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Banks around the world need to strike the right balance between capital, assets and liquidity and risk culture to ensure global economic growth, Scotiabank CEO Rick Waugh said at the Empire Club of Canada today in Toronto.

Read: Post-recession regulations failing to mitigate risk

“We need capital to give comfort and trust, but it is the quality of a bank’s assets that generates profitability, and protects it from ever needing to use the capital buffer,” he said.

“The quality of its assets depends on the quality of its risk management. One of the key elements of risk management is establishing a strong risk culture where the tone is set at the top, and then embedding that culture throughout the organization.”

Waugh warned that an over reliance on prescribed capital and leverage rules has a direct impact on economic growth, and can have unintended consequences.

Read: Fed beefs up bank capital requirements

“Leverage ratios and the original Basel-based capital rules treated a government-backed home loan the same as a subprime mortgage security,” he said. “That encourages stockpiling of risky assets to achieve a higher return on capital — exactly the behavior that led to the financial crisis and the collapse of Lehman brothers.”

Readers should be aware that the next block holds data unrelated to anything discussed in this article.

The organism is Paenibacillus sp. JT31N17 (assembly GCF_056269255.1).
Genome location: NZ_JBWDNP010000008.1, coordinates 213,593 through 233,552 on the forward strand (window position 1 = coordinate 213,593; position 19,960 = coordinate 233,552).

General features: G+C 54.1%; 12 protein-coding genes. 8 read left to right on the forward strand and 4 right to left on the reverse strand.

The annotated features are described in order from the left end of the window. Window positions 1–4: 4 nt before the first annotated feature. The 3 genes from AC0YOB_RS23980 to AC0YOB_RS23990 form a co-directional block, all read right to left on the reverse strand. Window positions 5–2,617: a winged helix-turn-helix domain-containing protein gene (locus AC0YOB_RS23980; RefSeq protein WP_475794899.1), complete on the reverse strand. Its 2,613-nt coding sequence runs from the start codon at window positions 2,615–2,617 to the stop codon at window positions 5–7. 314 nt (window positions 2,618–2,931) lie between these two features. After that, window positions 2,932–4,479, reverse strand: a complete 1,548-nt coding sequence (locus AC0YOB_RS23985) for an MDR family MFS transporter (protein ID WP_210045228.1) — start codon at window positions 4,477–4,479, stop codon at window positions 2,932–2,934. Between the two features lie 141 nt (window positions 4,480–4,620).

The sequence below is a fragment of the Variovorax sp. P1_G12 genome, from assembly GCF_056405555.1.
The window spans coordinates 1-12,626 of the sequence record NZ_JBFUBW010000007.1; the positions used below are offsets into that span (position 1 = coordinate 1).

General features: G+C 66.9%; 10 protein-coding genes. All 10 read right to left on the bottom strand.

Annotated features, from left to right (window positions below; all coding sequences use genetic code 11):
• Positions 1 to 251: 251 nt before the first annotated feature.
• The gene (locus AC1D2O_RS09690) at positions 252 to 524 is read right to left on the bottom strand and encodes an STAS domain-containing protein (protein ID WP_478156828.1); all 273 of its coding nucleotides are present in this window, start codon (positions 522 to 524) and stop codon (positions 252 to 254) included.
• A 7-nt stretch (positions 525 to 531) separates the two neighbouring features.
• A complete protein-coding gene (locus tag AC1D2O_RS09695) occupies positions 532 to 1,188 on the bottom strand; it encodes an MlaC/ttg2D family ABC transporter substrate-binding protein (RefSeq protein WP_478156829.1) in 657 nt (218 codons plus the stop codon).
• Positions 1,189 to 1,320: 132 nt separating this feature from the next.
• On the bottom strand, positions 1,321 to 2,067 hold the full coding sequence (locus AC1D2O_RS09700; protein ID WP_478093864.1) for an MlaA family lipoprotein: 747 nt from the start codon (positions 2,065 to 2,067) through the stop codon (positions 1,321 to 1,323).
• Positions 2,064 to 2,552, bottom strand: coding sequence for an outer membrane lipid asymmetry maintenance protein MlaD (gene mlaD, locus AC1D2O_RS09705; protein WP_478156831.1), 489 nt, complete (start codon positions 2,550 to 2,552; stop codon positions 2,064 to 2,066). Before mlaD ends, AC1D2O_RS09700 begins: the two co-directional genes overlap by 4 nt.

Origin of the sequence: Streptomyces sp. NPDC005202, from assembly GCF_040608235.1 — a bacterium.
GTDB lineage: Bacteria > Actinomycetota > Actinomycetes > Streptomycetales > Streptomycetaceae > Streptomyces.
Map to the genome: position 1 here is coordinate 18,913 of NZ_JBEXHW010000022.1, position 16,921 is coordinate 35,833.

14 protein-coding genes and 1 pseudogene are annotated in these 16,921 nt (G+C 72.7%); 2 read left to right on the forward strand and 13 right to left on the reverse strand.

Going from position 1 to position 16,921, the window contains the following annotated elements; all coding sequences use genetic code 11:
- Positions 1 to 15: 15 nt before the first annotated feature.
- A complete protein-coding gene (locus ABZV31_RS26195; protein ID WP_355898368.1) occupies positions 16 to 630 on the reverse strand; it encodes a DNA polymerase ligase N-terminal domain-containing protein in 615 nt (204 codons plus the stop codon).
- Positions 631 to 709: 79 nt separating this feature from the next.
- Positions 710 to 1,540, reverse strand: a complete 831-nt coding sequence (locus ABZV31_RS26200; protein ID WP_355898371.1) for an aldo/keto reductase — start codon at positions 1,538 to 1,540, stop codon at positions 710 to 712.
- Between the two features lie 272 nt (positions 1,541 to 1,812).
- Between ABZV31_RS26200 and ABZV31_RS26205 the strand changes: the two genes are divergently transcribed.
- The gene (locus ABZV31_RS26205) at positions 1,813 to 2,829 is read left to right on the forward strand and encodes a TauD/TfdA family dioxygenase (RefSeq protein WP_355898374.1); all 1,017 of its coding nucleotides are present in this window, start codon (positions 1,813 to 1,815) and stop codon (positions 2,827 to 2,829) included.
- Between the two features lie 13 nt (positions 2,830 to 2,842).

Waugh stressed the need for continued debate between regulators, policy makers, economists and the industry on how to increase the financial safety system, while ensuring economic growth.

“If regulators and policy makers spent more time working with the industry on building this strength versus continuing to add more complexity and fragmentation to the regulatory environment, I believe we could make some real progress to avoid crises. I would argue strongly for principles-based supervision versus prescribed rules.”

Read: Basel proposes beefed up “shadow bank” rules

Originally published on Advisor.ca
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